Students with documented disabilities who may need academic services for this course are required to register with the office of Student Accessibility Resources. Until the student has been cleared through this office, accommodations do not have to be granted. If you are a student who has a documented disability, it is important for you to read the entire syllabus as soon as possible. The structure or the content of the course may make an accommodation not feasible. Student Accessibility Resources is located in Student Affairs in AHSC 215 and can be reached by phone at (573) 875-7626 or email at sar@ccis.edu.

Online Participation

You are expected to read the assigned texts and participate in the discussions and other course activities each week. Assignments should be posted by the due dates stated on the grading schedule in your syllabus. If an emergency arises that prevents you from participating in class, please let your instructor know as soon as possible.

Attendance Policy

Attendance for a week will be counted as having submitted any assigned activity for which points are earned. Attendance for the week is based upon the date work is submitted. A class week is defined as the period of time between Monday and Sunday (except for week 8, when the work and the course will end on Saturday at midnight.) The course and system deadlines are based on the Central Time Zone.

Cougar Email

All students are provided a CougarMail account when they enroll in classes at Columbia College. You are responsible for monitoring email from that account for important messages from the College and from your instructor. You may forward your Cougar email account to another account; however, the College cannot be held responsible for breaches in security or service interruptions with other email providers.

Students should use email for private messages to the instructor and other students. The class discussions are for public messages so the class members can each see what others have to say about any given topic and respond.

Late Assignment Policy

An online class requires regular participation and a commitment to your instructor and your classmates to regularly engage in the reading, discussion and writing assignments. Although most of the online communication for this course is asynchronous, you must be able to commit to the schedule of work for the class for the next eight weeks. You must keep up with the schedule of reading and writing to successfully complete the class.

No late discussion posts will be accepted.Without prior approval, late work will only be accepted in the week following the due date. There will be a 10% deduction for late work. All late work for weeks 1-6 must be turned in by the end of week 7. No late work will be accepted after the close of class on Saturday of week 8.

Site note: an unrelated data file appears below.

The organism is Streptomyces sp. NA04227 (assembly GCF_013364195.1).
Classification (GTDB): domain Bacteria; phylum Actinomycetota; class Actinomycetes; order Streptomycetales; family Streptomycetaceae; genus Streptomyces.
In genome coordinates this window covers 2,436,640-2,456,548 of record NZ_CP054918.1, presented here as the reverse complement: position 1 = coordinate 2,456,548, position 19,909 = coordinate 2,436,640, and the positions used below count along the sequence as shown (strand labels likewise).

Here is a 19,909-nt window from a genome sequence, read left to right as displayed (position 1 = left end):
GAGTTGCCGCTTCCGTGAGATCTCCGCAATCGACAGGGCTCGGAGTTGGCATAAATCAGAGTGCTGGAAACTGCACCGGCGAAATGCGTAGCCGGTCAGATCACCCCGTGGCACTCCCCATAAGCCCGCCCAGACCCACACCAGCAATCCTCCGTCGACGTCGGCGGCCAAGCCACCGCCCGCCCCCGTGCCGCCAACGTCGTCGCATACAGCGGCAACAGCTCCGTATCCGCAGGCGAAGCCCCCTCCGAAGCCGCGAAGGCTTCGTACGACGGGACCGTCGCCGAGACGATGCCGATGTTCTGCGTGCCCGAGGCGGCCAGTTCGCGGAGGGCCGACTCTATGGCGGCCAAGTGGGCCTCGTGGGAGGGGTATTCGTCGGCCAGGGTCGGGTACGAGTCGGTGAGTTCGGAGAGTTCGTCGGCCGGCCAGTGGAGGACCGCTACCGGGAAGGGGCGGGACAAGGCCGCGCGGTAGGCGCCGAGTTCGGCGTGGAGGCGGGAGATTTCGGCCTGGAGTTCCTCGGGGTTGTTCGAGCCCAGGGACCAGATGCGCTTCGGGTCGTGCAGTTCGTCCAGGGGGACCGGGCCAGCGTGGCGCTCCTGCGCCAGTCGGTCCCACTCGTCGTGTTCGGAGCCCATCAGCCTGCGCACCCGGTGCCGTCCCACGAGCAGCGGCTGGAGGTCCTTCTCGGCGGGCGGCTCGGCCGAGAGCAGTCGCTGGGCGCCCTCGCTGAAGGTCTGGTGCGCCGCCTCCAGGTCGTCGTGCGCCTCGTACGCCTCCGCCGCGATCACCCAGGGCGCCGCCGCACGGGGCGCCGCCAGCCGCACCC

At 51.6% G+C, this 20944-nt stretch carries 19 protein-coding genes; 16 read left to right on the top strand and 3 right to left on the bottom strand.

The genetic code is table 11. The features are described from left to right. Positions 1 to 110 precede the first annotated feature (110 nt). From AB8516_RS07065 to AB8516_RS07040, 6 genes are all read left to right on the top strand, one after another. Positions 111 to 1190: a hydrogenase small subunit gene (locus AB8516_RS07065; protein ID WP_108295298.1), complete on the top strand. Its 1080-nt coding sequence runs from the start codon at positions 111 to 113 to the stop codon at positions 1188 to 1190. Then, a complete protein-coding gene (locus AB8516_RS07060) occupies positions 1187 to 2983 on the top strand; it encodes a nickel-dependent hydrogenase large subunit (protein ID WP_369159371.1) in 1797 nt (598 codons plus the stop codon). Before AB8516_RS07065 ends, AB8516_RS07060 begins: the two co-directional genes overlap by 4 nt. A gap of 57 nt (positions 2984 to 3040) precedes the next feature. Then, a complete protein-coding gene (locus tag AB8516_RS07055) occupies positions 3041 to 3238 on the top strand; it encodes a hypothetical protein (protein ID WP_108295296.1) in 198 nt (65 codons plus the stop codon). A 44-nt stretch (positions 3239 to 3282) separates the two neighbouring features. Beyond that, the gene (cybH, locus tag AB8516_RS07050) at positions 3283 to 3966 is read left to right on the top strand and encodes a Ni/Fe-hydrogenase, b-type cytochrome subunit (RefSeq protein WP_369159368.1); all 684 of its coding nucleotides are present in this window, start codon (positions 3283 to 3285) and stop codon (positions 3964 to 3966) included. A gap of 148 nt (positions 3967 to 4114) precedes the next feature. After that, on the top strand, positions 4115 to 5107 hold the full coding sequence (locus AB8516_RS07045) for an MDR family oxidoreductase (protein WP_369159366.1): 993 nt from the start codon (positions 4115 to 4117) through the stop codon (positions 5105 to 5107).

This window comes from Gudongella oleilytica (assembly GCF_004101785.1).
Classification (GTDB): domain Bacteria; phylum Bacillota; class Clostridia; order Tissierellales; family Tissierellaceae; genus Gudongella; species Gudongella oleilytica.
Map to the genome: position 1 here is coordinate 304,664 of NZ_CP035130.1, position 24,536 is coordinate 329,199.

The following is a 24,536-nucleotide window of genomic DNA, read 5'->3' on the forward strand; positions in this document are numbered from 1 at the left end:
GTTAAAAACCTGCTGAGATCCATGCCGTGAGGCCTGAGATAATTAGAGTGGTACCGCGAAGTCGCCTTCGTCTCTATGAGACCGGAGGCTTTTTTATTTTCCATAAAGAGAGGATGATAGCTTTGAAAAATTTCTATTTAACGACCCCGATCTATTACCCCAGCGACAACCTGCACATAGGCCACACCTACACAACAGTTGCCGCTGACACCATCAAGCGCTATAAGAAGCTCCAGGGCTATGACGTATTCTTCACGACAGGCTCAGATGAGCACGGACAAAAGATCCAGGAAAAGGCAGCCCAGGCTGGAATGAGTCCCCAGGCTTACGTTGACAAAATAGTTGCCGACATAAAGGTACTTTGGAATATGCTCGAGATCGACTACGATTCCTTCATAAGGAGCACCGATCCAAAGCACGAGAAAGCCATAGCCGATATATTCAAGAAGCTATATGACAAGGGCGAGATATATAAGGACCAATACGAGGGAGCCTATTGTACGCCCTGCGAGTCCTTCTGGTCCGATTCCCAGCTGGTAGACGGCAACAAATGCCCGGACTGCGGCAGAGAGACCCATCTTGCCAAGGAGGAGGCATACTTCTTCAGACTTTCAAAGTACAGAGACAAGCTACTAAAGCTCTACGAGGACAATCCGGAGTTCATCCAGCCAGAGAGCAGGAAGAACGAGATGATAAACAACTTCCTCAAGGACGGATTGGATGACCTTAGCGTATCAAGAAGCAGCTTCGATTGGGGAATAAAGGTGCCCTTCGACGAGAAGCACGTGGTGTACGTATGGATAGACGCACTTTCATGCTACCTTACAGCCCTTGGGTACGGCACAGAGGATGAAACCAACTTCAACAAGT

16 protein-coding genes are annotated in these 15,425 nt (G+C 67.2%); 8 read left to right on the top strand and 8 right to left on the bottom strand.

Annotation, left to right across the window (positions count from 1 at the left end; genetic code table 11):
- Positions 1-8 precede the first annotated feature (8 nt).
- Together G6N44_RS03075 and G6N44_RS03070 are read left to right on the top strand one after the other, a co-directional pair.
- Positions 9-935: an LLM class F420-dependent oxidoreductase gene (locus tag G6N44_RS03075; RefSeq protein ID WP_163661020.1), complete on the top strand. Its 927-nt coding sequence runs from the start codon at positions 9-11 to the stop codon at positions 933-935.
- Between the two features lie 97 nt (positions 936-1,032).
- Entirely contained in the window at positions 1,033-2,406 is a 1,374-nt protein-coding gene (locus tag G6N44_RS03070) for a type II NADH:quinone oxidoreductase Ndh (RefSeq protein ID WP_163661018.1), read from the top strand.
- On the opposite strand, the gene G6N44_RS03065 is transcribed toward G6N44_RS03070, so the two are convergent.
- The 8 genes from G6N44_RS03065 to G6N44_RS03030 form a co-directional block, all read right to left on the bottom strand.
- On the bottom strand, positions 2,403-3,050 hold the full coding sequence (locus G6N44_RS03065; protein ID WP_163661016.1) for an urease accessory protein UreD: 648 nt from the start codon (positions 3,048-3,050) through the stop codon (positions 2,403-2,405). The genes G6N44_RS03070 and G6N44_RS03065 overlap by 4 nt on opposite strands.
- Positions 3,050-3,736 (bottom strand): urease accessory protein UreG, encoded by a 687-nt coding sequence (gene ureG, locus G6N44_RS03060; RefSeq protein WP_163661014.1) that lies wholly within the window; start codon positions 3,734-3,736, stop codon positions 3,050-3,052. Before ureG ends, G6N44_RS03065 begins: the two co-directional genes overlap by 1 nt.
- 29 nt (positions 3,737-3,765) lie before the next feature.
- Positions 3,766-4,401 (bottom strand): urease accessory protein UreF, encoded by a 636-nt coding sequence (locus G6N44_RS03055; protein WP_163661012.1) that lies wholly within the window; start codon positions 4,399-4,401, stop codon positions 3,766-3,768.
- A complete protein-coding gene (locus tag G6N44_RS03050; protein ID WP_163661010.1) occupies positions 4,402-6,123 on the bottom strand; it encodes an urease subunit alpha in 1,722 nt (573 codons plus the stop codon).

Course Evaluation

You will have an opportunity to evaluate the course near the end of the session. A link will be sent to your CougarMail that will allow you to access the evaluation. Be assured that the evaluations are anonymous and that your instructor will not be able to see them until after final grades are submitted.

Proctor Policy

Students taking courses that require proctored exams must submit their completed proctor request forms to their instructors by the end of the second week of the session. Proctors located at Columbia College campuses are automatically approved. The use of ProctorU services is also automatically approved. The instructor of each course will consider any other choice of proctor for approval or denial. Additional proctor choices the instructor will consider include: public librarians, high school or college instructors, high school or college counseling services, commanding officers, education service officers, and other proctoring services. Personal friends, family members, athletic coaches and direct supervisors are not acceptable.


Additional Resources

Orientation for New Students

This course is offered online, using course management software provided by Desire2Learn and Columbia College. The course user guide provides details about taking an online course at Columbia College. You may also want to visit the course demonstration to view a sample course before this one opens.

Technical Support

If you have problems accessing the course or posting your assignments, contact your instructor, the Columbia College Helpdesk, or the D2L Helpdesk for assistance. Contact information is also available within the online course environment.

Online Tutoring

Smarthinking is a free online tutoring service available to all Columbia College students. Smarthinking provides real-time online tutoring and homework help for Math, English, and Writing. Smarthinking also provides access to live tutorials in writing and math, as well as a full range of study resources, including writing manuals, sample problems, and study skills manuals. You can access the service from wherever you have a connection to the Internet. I encourage you to take advantage of this free service provided by the college.

Access Smarthinking through CougarTrack under Students -> Academics -> Academic Resources.